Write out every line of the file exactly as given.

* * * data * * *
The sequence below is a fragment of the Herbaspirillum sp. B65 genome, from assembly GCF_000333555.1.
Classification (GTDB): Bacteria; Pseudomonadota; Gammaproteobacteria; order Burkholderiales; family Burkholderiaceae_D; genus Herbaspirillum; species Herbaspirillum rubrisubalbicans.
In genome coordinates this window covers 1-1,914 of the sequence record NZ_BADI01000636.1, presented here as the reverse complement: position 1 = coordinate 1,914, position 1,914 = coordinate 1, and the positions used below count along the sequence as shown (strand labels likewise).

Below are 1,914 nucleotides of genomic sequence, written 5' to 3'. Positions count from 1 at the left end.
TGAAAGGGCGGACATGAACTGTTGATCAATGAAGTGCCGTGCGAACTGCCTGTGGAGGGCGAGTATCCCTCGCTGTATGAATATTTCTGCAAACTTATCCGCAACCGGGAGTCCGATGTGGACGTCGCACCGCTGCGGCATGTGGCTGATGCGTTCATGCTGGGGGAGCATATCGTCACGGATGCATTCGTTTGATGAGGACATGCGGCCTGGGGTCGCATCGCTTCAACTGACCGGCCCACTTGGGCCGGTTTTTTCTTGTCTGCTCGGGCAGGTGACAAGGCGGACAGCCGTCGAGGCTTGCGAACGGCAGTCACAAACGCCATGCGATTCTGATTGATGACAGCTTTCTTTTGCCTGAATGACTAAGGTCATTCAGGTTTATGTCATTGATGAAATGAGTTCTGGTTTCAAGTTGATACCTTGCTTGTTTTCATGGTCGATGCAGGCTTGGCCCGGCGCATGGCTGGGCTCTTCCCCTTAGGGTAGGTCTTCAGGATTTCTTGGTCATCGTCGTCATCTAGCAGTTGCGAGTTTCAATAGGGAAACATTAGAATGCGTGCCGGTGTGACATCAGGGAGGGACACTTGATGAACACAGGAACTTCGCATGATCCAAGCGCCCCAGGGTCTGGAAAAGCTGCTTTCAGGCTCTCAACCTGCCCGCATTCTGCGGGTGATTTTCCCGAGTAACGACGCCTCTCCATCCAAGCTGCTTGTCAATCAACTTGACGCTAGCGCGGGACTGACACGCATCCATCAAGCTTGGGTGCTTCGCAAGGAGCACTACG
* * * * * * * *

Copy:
The sequence below is a fragment of the Herbaspirillum sp. B65 genome, from assembly GCF_000333555.1.
Classification (GTDB): Bacteria; Pseudomonadota; Gammaproteobacteria; order Burkholderiales; family Burkholderiaceae_D; genus Herbaspirillum; species Herbaspirillum rubrisubalbicans.
In genome coordinates this window covers 1-1,914 of the sequence record NZ_BADI01000636.1, presented here as the reverse complement: position 1 = coordinate 1,914, position 1,914 = coordinate 1, and the positions used below count along the sequence as shown (strand labels likewise).

Below are 1,914 nucleotides of genomic sequence, written 5' to 3'. Positions count from 1 at the left end.
TGAAAGGGCGGACATGAACTGTTGATCAATGAAGTGCCGTGCGAACTGCCTGTGGAGGGCGAGTATCCCTCGCTGTATGAATATTTCTGCAAACTTATCCGCAACCGGGAGTCCGATGTGGACGTCGCACCGCTGCGGCATGTGGCTGATGCGTTCATGCTGGGGGAGCATATCGTCACGGATGCATTCGTTTGATGAGGACATGCGGCCTGGGGTCGCATCGCTTCAACTGACCGGCCCACTTGGGCCGGTTTTTTCTTGTCTGCTCGGGCAGGTGACAAGGCGGACAGCCGTCGAGGCTTGCGAACGGCAGTCACAAACGCCATGCGATTCTGATTGATGACAGCTTTCTTTTGCCTGAATGACTAAGGTCATTCAGGTTTATGTCATTGATGAAATGAGTTCTGGTTTCAAGTTGATACCTTGCTTGTTTTCATGGTCGATGCAGGCTTGGCCCGGCGCATGGCTGGGCTCTTCCCCTTAGGGTAGGTCTTCAGGATTTCTTGGTCATCGTCGTCATCTAGCAGTTGCGAGTTTCAATAGGGAAACATTAGAATGCGTGCCGGTGTGACATCAGGGAGGGACACTTGATGAACACAGGAACTTCGCATGATCCAAGCGCCCCAGGGTCTGGAAAAGCTGCTTTCAGGCTCTCAACCTGCCCGCATTCTGCGGGTGATTTTCCCGAGTAACGACGCCTCTCCATCCAAGCTGCTTGTCAATCAACTTGACGCTAGCGCGGGACTGACACGCATCCATCAAGCTTGGGTGCTTCGCAAGGAGCACTACG